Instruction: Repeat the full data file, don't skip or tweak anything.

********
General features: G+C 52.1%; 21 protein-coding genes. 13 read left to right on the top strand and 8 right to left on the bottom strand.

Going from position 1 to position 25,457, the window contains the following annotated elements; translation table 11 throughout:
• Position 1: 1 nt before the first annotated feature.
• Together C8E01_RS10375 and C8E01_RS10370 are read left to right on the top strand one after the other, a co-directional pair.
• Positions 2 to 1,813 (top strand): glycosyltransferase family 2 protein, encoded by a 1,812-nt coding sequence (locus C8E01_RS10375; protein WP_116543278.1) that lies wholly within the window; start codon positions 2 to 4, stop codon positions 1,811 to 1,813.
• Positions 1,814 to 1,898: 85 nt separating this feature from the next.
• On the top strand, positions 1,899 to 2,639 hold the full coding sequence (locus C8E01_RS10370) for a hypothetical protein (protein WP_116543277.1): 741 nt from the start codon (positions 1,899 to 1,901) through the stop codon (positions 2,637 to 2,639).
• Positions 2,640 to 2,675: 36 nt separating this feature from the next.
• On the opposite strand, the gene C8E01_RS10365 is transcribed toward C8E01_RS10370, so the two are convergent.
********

General features: G+C 52.1%; 21 protein-coding genes. 13 read left to right on the top strand and 8 right to left on the bottom strand.

Going from position 1 to position 25,457, the window contains the following annotated elements; translation table 11 throughout:
• Position 1: 1 nt before the first annotated feature.
• Together C8E01_RS10375 and C8E01_RS10370 are read left to right on the top strand one after the other, a co-directional pair.
• Positions 2 to 1,813 (top strand): glycosyltransferase family 2 protein, encoded by a 1,812-nt coding sequence (locus C8E01_RS10375; protein WP_116543278.1) that lies wholly within the window; start codon positions 2 to 4, stop codon positions 1,811 to 1,813.
• Positions 1,814 to 1,898: 85 nt separating this feature from the next.
• On the top strand, positions 1,899 to 2,639 hold the full coding sequence (locus C8E01_RS10370) for a hypothetical protein (protein WP_116543277.1): 741 nt from the start codon (positions 1,899 to 1,901) through the stop codon (positions 2,637 to 2,639).
• Positions 2,640 to 2,675: 36 nt separating this feature from the next.
• On the opposite strand, the gene C8E01_RS10365 is transcribed toward C8E01_RS10370, so the two are convergent.